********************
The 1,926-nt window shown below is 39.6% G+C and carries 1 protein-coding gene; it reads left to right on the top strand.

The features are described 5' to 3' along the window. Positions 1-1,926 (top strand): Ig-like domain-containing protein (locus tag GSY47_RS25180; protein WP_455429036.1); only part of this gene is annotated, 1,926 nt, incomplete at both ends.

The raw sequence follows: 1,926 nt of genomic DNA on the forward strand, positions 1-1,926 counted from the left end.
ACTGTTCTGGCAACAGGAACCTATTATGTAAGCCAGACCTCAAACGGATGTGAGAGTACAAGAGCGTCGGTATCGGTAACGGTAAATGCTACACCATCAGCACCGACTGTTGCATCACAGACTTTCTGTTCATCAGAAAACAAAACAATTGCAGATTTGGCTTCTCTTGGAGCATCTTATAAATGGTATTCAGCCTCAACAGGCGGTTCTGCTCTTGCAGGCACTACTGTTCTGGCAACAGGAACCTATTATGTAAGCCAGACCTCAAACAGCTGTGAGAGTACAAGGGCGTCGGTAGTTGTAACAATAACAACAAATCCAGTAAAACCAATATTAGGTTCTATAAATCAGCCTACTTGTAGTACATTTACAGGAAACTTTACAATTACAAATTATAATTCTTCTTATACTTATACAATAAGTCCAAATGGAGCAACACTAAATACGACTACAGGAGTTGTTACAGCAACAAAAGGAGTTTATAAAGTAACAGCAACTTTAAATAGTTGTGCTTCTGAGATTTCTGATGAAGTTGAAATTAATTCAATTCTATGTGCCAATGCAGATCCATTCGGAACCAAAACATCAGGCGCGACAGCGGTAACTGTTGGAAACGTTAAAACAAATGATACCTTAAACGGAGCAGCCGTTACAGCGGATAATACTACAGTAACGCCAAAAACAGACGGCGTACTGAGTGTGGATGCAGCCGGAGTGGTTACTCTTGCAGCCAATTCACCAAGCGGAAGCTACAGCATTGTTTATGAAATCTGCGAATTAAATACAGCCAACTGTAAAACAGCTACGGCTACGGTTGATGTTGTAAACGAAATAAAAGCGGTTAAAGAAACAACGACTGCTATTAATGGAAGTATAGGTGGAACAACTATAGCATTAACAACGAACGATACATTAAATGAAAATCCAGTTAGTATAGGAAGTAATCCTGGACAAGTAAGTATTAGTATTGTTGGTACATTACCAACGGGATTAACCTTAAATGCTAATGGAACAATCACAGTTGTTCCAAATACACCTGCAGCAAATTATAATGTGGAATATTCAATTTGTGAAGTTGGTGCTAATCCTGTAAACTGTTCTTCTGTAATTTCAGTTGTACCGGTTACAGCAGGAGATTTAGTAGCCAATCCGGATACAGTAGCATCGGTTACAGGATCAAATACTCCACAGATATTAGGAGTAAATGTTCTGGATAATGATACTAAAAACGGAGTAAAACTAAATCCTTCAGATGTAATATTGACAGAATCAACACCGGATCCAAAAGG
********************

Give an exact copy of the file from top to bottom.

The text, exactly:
The 1,926-nt window shown below is 39.6% G+C and carries 1 protein-coding gene; it reads left to right on the top strand.

The features are described 5' to 3' along the window. Positions 1-1,926 (top strand): Ig-like domain-containing protein (locus tag GSY47_RS25180; protein WP_455429036.1); only part of this gene is annotated, 1,926 nt, incomplete at both ends.

The raw sequence follows: 1,926 nt of genomic DNA on the forward strand, positions 1-1,926 counted from the left end.
ACTGTTCTGGCAACAGGAACCTATTATGTAAGCCAGACCTCAAACGGATGTGAGAGTACAAGAGCGTCGGTATCGGTAACGGTAAATGCTACACCATCAGCACCGACTGTTGCATCACAGACTTTCTGTTCATCAGAAAACAAAACAATTGCAGATTTGGCTTCTCTTGGAGCATCTTATAAATGGTATTCAGCCTCAACAGGCGGTTCTGCTCTTGCAGGCACTACTGTTCTGGCAACAGGAACCTATTATGTAAGCCAGACCTCAAACAGCTGTGAGAGTACAAGGGCGTCGGTAGTTGTAACAATAACAACAAATCCAGTAAAACCAATATTAGGTTCTATAAATCAGCCTACTTGTAGTACATTTACAGGAAACTTTACAATTACAAATTATAATTCTTCTTATACTTATACAATAAGTCCAAATGGAGCAACACTAAATACGACTACAGGAGTTGTTACAGCAACAAAAGGAGTTTATAAAGTAACAGCAACTTTAAATAGTTGTGCTTCTGAGATTTCTGATGAAGTTGAAATTAATTCAATTCTATGTGCCAATGCAGATCCATTCGGAACCAAAACATCAGGCGCGACAGCGGTAACTGTTGGAAACGTTAAAACAAATGATACCTTAAACGGAGCAGCCGTTACAGCGGATAATACTACAGTAACGCCAAAAACAGACGGCGTACTGAGTGTGGATGCAGCCGGAGTGGTTACTCTTGCAGCCAATTCACCAAGCGGAAGCTACAGCATTGTTTATGAAATCTGCGAATTAAATACAGCCAACTGTAAAACAGCTACGGCTACGGTTGATGTTGTAAACGAAATAAAAGCGGTTAAAGAAACAACGACTGCTATTAATGGAAGTATAGGTGGAACAACTATAGCATTAACAACGAACGATACATTAAATGAAAATCCAGTTAGTATAGGAAGTAATCCTGGACAAGTAAGTATTAGTATTGTTGGTACATTACCAACGGGATTAACCTTAAATGCTAATGGAACAATCACAGTTGTTCCAAATACACCTGCAGCAAATTATAATGTGGAATATTCAATTTGTGAAGTTGGTGCTAATCCTGTAAACTGTTCTTCTGTAATTTCAGTTGTACCGGTTACAGCAGGAGATTTAGTAGCCAATCCGGATACAGTAGCATCGGTTACAGGATCAAATACTCCACAGATATTAGGAGTAAATGTTCTGGATAATGATACTAAAAACGGAGTAAAACTAAATCCTTCAGATGTAATATTGACAGAATCAACACCGGATCCAAAAGG